Leven Canal History
The Leven Canal must surely be unique in that it was built and owned by a woman. Mrs.
Charlotta Bethell was a widow who owned a large area of land in the East Riding of Yorkshire near the River
In the very early days of the 1800's Mrs. Bethell commissioned William Jessop to make a survey and he reported
back with a estimate of £4,041 for a cut which would be almost dead straight heading east from the River Hull
into Leven village, a distance of 3¼ miles.
When the canal opened its cost had well exceeded Jessop's estimate and this meant tolls were quickly increased.
However, this does not appear to have hampered the waterway as it remained in use for over 130 years - a lot
longer than many more famous routes. The canal could take Yorkshire Keels via a tidal lock at its entrance, it
exported local agricultural produce and received coal, lime and building materials. It was a fair success and
remained in the Bethell family throughout its commercial life.
The whole of the Leven Canal is intact though not navigable due to its tidal
locks being replaced by a weir. There is a good footpath along the whole of
this wholly rural route.
The canal is still owned by descendants of Charlotta Bethall
but, sadly, they are not currently able to allow boats onto their
waterway. We found out that the owners have been trying to restore
the canal for over 30 years.
They have spent hundreds of thousands of pounds on dredging
operations and although this work has been undertaken, they have been
prevented from putting boats back onto the canal by conservation bodies.
The owners have on-going negotiations with English Nature regarding boating and other
activities that would enable pleasure for many people and although these negotiations are painfully slow due to
the canal and banks forming an SSSI Site, the owners are hopeful of reaching an agreement soon which will see
the return of boats onto the waterway. We wish them well.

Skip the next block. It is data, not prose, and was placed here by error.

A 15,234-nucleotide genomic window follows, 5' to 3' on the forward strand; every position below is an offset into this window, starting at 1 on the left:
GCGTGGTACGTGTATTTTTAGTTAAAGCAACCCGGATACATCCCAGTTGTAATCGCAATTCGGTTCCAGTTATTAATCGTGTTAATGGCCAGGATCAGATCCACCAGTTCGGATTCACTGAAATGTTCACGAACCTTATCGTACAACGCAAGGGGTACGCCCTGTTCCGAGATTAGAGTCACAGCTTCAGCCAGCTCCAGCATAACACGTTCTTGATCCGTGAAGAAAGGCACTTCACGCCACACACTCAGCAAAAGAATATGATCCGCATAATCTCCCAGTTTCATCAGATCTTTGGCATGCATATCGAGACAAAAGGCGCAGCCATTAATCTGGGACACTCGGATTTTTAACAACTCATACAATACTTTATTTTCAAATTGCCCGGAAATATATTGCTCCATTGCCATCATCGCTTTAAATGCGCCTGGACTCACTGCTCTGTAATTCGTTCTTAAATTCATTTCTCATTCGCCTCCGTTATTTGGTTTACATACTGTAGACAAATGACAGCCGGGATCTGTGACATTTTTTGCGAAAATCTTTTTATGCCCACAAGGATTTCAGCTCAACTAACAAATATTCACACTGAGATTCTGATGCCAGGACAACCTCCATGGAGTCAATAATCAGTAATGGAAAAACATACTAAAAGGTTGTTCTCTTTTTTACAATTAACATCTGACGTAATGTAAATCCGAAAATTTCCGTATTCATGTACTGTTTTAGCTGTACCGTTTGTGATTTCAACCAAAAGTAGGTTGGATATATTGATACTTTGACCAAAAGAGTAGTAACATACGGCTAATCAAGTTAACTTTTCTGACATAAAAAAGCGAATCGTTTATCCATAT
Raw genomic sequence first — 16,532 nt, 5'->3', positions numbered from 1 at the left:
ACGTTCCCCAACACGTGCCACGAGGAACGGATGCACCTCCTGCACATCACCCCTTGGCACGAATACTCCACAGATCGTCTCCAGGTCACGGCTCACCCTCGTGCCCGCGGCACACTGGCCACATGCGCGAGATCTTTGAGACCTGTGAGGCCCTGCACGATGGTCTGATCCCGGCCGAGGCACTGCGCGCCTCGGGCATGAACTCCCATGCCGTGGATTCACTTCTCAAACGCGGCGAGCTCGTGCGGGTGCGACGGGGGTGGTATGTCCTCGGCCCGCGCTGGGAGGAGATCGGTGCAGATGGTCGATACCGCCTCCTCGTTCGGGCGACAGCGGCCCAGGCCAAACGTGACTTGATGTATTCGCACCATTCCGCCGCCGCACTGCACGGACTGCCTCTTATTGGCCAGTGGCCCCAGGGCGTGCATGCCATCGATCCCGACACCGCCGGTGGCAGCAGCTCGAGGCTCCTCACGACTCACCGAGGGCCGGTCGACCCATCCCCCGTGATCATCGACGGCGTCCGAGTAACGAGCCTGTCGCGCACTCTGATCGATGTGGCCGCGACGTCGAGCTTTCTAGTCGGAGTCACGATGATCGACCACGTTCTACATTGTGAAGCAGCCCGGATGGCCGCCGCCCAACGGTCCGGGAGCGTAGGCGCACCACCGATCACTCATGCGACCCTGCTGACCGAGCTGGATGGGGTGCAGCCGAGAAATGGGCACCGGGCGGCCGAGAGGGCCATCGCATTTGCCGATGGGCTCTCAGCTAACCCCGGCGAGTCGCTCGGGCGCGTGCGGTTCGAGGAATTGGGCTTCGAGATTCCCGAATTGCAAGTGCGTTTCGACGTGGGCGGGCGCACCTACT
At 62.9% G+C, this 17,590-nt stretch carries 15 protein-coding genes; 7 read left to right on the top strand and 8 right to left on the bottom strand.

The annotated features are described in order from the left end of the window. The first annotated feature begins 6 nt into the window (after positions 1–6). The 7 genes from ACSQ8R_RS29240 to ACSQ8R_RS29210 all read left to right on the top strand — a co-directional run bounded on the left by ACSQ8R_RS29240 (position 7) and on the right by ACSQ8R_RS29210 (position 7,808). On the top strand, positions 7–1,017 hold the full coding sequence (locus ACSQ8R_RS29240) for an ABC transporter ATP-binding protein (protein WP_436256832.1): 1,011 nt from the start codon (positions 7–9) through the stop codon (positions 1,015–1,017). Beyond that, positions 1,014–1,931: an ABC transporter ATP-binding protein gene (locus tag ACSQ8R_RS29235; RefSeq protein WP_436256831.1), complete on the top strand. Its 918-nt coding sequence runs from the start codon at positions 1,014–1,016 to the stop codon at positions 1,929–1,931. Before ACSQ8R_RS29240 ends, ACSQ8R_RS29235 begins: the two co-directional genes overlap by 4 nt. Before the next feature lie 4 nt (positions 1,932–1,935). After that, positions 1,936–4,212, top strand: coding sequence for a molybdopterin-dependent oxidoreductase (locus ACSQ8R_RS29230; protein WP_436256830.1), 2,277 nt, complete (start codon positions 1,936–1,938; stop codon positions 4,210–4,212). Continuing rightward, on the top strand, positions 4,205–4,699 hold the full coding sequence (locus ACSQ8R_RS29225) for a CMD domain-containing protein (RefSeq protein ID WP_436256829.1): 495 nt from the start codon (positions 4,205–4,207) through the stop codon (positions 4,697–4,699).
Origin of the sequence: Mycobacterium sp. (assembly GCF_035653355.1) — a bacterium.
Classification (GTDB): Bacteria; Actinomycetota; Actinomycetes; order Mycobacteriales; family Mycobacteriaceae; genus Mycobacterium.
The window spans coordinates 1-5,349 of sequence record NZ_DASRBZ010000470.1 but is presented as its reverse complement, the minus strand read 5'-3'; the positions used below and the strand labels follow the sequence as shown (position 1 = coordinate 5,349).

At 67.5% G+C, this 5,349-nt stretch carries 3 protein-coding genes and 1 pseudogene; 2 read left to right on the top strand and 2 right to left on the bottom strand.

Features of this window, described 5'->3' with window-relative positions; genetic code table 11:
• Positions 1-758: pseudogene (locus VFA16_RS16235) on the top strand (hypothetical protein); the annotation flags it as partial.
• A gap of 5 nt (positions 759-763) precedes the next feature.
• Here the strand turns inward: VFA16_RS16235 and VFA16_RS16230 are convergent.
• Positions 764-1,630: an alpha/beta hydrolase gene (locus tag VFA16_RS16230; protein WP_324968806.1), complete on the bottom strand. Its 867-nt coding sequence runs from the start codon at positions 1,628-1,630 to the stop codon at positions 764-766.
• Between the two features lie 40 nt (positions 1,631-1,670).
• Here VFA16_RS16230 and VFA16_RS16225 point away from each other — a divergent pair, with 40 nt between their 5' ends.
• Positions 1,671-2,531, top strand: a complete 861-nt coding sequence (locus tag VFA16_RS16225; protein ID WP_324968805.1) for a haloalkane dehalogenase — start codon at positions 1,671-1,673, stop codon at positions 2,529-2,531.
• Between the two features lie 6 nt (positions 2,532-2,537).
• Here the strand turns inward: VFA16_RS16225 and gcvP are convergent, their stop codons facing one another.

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Leven Canal Route
There was only one wharf on the Leven Canal, this was at the eastern end of the line close
to Leven village centre. In 1971 the wharf was still accessible but today it is off limits within the huge
garden of a house.
A footpath runs along the edge of the garden with a high wire fence keeping "researchers" at
bay! The footpath can be found heading west off the main road (A165) on the south side of the substantial New
Inn. This pub can be found a little way south of the main crossroads in the village. Within the large garden is
a small basin which in 1971 was described as "damply muddy", it can now be described as "green and grassy"!
Between the main road and the basin is an elegant house built in the Regency style. This was
occupied by a firm of Solicitors in 1971 but was probably originally built for the canal manager. Its rear
windows overlook the basin (garden).
The basin (in 1971) was cut off from the rest of the canal by a turf bank but there were
still warehouses on each side of the wharf. The one on the south side had already had its upper storey removed
and re-roofed while another was about to have the same done to it. These buildings were apparently built in
1825 but have now either gone or been converted beyond recognition.
To the west of the turf bank the whole 3¼ miles is well watered and has a towpath which can
easily be followed. After about a mile there is a bridge near Little Leven though it is high enough only to
allow passage by canoes or rowing boats. Just before the bridge the canal crosses a dyke on a squat aqueduct.
Close to the bridge there is a caravan site.
Near the west end of the cut is the site of the canal's only lock. This was a double-gated
tidal lock which allowed passage to and from the River Hull. The lock has been converted into a weir,
preserving the water supply which is much used by fishermen.
Past the lock the Leven Canal comes to a T-junction with the River Hull (or Driffield
Navigation). To the north boats can enter the Driffield Canal - most of this route is navigable. To the south
the River Hull flows past Beverley (and the once busy Beverley Beck) to Kingston-Upon-Hull (or Hull city) and
then into the Humber estuary.
Visit the Leven Village web site at http://www.leven-village.co.uk. It contains information about the village, its community
and the surrounding area.
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